Committee votes in favor of bill that would allow seriously ill Pennsylvanians to use marijuana to treat their medical conditions
HARRISBURG — The Pennsylvania State House Health Committee voted unanimously on Friday to approve SB 3, which would allow seriously ill Pennsylvanians to access medical marijuana with recommendations from their doctors. The bill will now go to the House Rules Committee for further consideration.
The vote follows the filing of a discharge petition by Rep. Nick Miccarelli (R-Ridley Park) that would have removed SB 3 from the Health Committee where it had stalled and put it before the full House for a vote.
“While it is a relief that SB 3 is no longer stalled in the Health Committee, it is imperative that it promptly moves to the floor,” said Dr. Jeffrey Fogel, a retired pediatrician who has a debilitating neurologic condition causing bouts of extreme pain. “It’s been over eight months since the Senate first passed a medical cannabis bill. Pennsylvanians have needlessly suffered for far too long. We need relief now.”
"I want to be thrilled by Baker's shocking reversal to move this bill out of his committee today, but after such fierce opposition to this bill I have to wonder if this is just another stall tactic being used to prevent us from getting medicine to our loved ones," said Lolly Bentch, member of Campaign 4 Compassion, whose daughter has intractable epilepsy.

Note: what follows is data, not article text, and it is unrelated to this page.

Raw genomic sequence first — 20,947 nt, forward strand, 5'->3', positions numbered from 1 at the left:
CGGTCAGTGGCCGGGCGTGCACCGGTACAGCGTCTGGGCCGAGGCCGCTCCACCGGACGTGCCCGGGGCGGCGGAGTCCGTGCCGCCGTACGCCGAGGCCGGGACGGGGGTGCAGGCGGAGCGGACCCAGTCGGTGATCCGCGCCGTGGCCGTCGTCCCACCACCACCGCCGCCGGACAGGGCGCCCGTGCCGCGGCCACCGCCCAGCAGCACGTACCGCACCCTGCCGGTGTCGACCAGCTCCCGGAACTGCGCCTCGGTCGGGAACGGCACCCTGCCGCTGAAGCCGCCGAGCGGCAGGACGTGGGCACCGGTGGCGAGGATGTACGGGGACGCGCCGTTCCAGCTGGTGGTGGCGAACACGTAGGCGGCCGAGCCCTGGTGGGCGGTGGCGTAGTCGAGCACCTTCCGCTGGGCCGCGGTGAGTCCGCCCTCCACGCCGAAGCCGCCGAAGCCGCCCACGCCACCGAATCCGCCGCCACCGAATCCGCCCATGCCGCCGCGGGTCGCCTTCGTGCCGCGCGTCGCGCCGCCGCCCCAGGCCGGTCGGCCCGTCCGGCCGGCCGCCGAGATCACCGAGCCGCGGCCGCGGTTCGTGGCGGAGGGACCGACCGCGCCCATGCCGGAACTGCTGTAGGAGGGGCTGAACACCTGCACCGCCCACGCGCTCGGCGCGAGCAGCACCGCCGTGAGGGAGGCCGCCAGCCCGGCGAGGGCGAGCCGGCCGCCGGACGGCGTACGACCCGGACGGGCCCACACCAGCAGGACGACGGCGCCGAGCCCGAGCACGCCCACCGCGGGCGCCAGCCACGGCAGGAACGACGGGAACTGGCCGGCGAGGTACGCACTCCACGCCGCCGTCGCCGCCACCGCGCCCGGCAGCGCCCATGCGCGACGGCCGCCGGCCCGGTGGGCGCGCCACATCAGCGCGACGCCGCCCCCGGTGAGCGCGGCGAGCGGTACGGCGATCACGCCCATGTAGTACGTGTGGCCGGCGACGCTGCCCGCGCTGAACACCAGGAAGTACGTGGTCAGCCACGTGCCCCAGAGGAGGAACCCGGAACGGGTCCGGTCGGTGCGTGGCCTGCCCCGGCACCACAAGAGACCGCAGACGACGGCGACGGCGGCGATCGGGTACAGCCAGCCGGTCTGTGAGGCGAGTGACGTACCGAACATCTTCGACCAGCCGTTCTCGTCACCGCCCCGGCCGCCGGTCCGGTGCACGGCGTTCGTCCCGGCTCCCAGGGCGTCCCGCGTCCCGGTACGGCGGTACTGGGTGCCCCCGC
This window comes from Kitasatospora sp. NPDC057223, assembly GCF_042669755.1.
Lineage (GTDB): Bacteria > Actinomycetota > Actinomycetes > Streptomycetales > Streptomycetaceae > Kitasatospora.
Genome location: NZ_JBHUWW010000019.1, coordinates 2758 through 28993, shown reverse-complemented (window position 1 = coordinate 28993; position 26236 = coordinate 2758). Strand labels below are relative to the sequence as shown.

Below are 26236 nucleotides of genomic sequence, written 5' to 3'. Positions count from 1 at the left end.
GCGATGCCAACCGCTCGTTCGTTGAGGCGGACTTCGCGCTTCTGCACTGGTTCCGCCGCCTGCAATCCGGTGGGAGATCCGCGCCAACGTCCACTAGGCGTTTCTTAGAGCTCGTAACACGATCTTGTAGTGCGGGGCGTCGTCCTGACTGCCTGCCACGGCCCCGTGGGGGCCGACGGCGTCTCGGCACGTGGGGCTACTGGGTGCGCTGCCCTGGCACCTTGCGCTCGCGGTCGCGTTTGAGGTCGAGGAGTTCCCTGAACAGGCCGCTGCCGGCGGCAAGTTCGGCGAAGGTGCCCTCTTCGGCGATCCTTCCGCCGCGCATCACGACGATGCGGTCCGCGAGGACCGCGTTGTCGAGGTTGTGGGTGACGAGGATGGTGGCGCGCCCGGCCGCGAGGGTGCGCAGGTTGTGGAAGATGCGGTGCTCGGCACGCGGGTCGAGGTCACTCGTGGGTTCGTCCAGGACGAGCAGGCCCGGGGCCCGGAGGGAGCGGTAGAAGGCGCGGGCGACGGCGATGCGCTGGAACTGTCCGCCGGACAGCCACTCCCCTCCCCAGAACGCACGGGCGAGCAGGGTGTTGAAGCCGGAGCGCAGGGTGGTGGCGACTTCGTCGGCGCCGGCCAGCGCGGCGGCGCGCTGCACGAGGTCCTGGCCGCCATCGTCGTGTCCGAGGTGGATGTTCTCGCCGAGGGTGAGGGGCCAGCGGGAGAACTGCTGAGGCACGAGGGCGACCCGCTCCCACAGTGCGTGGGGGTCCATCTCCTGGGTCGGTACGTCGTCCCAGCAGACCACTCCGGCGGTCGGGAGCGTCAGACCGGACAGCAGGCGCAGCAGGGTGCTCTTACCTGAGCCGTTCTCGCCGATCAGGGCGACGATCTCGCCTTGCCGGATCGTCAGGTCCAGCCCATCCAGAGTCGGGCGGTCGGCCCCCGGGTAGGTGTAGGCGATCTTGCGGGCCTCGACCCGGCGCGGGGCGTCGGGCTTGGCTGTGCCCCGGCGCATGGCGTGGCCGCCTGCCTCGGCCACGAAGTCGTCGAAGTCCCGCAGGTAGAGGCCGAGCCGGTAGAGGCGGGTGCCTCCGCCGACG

The Senate approved SB 3 by a vote of 40-7 on May 12. It would allow patients with serious medical conditions to obtain medical marijuana from a limited number of licensed, regulated dispensaries throughout the state. Smoking would not be permitted, but patients would be allowed to consume marijuana in edible form, and patients with certain conditions would be allowed to consume it through vaporization. To qualify, patients would need recommendations from their doctors. Gov. Tom Wolf has said he will sign a medical marijuana bill into law.
Nearly nine out of 10 Pennsylvania voters (88%) support medical marijuana, according to an April survey conducted by Quinnipiac University. Nine out of 10 Pennsylvania doctors would recommend medical marijuana to their patients, according to a 2013 survey published in the New England Journal of Medicine. Twenty-three states and the District of Columbia have adopted effective medical marijuana laws.
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Campaign for Compassion is a group of seriously ill patients and their loved ones, medical practitioners, and advocates that works to educate the public about the benefits of medical cannabis and to enact a comprehensive medical cannabis law in Pennsylvania. For more information, visit http://www.campaign4compassion.com/.